Saturday, February 7, 2015

What to Buy, When to Buy?

I read this interesting article regarding TA that inspired me to write this post.

Today, I am sharing my logic when it comes to my investment process.

I believe that both Fundamental Analysis (FA) and Technical Analysis (TA) are important. As the title suggest, FA helps me decide what to buy, while TA helps me decide when to buy it.

Using FA, I have tried to filter out all the nonsense from the entire SGX landscape.

Personally, I will never invest money into a company that does not pay dividends. Stop, don't criticize first. I do not exclude companies that do not distribute yearly. On the contrary, I think companies that strategically decide to withhold distributions are actually superior companies. If cash is tight, I do not think that the company should be compelled to distribute to it's shareholders. On the flip side, I know all too well the dangers of companies that are not run with the shareholders best interest at mind. I believe a simple dividend policy is required for me to be a shareholder. I am actually mid-way writing a post about my preference for dividend companies. However, some of you might have your own preference to "growth" companies, which is fine. To each their own. I just prefer not to buy future growth promises. I rather buy companies that don't promise anything and surprise to the upside. Underpromise and over deliver.

Another fundamental things that I look at is the amount of debt a company holds. I used to be extremely picky about this metric, but I've slowly come to realize that a distinction between "good" and "bad" debt has to be made. In that regard, I completely throw away a company that has a lot of "bad" debt. I think overall low levels of debt makes a company very attractive in my eyes.

There are other fundamental factors that I look at as well, like gross profitability and cash levels, but I would say that those are the 2 main things that I look out for. Using FA, I can decide which companies are fundamentally good business that I would like to own.

So, it's a good stock. Now the question, what price? Even a great underlying investment can turn into a bad investment if the price tag is wrong.

Here it is kind of a mix of FA and TA. Using some FA metrics and calculations, it is possible to find out if the company's valuation are low compared to its peers and even compared to itself in history. It helps you come up with a good case to figure out if a company is selling at a good price, or what a good price might be. There are many metrics that can be used, but I like to look at P/E or EV/EBITDA and P/NAV the most.

Once I have figured out that based on FA, the stock in question is looking very attractively priced, I turn over to look at TA to tell me when to buy, and at what price.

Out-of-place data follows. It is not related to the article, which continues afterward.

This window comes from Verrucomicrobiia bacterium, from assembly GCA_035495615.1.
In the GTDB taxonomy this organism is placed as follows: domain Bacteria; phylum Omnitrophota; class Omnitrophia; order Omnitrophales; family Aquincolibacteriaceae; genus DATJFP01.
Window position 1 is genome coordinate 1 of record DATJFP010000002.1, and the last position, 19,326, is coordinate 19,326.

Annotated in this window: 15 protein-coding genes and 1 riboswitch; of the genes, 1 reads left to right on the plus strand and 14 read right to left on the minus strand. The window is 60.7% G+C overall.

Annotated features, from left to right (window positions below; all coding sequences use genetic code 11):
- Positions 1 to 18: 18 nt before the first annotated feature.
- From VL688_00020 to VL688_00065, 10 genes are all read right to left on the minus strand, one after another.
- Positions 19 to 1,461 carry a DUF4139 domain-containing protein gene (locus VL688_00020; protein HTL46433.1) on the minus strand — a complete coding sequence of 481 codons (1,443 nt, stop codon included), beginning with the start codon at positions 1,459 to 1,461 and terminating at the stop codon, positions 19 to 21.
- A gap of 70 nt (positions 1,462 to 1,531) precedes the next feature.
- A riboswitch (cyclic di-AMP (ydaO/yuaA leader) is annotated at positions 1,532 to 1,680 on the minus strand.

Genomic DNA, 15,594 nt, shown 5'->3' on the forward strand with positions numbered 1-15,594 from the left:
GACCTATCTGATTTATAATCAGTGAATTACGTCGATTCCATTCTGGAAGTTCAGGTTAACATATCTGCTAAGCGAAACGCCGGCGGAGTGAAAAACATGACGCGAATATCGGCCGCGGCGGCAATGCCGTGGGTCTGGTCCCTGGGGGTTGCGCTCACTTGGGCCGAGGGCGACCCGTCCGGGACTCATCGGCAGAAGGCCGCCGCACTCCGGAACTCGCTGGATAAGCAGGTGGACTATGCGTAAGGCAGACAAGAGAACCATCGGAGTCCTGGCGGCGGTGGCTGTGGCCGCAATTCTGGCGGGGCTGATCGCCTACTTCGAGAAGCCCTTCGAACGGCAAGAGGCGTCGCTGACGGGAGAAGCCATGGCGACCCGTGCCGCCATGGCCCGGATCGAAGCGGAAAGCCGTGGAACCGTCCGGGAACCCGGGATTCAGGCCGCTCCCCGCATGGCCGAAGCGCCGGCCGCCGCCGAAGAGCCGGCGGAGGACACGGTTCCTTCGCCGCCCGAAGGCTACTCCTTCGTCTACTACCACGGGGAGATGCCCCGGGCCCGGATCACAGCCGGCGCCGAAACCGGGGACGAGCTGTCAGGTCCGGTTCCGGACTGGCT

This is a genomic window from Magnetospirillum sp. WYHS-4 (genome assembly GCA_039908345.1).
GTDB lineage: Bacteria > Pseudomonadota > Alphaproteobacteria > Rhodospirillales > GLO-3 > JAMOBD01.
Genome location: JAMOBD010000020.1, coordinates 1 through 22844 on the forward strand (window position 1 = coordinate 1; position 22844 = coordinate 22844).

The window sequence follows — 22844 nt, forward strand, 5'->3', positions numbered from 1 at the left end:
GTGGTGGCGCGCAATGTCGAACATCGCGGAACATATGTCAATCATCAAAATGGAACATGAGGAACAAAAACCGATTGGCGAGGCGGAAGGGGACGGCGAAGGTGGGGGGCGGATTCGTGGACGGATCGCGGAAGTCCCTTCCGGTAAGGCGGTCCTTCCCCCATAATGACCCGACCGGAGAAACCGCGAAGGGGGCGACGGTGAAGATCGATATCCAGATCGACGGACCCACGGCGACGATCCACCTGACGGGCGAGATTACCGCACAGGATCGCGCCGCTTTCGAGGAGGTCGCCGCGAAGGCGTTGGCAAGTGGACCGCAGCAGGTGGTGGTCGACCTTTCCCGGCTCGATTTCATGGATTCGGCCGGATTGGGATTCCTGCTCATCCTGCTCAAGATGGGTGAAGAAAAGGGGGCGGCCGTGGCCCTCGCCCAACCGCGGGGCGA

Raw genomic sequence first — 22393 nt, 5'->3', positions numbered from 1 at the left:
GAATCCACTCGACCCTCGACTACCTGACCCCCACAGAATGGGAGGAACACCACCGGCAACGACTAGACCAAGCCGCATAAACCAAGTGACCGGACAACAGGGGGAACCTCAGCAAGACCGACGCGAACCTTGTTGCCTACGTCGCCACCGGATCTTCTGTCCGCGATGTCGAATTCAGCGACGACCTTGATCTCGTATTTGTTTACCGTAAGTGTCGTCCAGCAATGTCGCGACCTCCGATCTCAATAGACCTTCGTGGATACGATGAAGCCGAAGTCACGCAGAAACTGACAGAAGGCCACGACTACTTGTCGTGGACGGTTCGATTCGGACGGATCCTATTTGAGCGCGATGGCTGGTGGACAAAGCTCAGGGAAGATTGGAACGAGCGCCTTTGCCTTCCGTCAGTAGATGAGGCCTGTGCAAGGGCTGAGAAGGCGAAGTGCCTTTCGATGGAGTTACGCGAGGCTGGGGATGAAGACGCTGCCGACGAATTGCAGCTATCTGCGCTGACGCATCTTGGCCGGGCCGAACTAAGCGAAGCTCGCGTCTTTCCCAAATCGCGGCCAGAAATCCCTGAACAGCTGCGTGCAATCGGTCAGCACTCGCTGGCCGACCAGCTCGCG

There are tons of ways to do TA, however I like to use a combination of leading and lagging indicators to signal to me a buy entry. Usually all my leading indicators are screaming oversold while my lagging indicators are showing an imminent reversal anytime soon. Couple that with divergences in price and RSI and to me, that is about as close as I believe to be the perfect entry point.

I think being skewed too extremely in the FA or TA camp is very bad for your investing health. I don't see why both methods co-exist together. In fact, I believe that using together improves your investing. Although I lean more towards FA myself, I believe too many people fall in live with the quote to "Buy what you know" by Peter Lynch. Because of that they end up piling into "brand" name stocks, regardless of price. If you don't respect valuations, they will make you respect it eventually.

This is just my personal investment process and my thinking about it. There are a million ways to get to Rome, we all walk our different paths. Of course, some paths are easier and get us there quicker.

Which path are you walking? Do you even know where you are heading?


  1. I do FA, TA and PM (Pain Management)


    1. PM? Do you have any previous post about PM? I want to know more!

  2. Hi GMGH

    I respectfully disagree with your thoughts above on using FA to know what to buy and TA on when to buy.

    For me I am usually on the camp on FA knowing what to buy and further TA (valuation method) on when to buy. Maybe it's just me but the TA could give a signal of when its good to enter but valuation can still be as high or as low. I dont really use TA any at all. But thats again because I am from the FA camp :)

    1. Hey B,

      I still mix FA and TA to get a good buy signal. I am very sensitive about valuations actually, so one of the first things I always look at is valuations. Anything with a PE over 25 my brain switch off already, hahah! But if it is still a fundamentally but just with high current valuations, then I just add it to my watchlist waiting for less demanding valuations, much like your recent bit about Silverlake.

      Sometimes I feel TA isn't that important, but it helps brings in some math. Things rarely stay in statistical extremes and TA is pretty good in signalling if something unusual going on. Then again, TA can give a million and one signals. It makes it hard to cut through the noise and focus on the most important thing - Price!

  3. Replies
    1. Thanks Oldman! Let's just hope it works in the long run, haha


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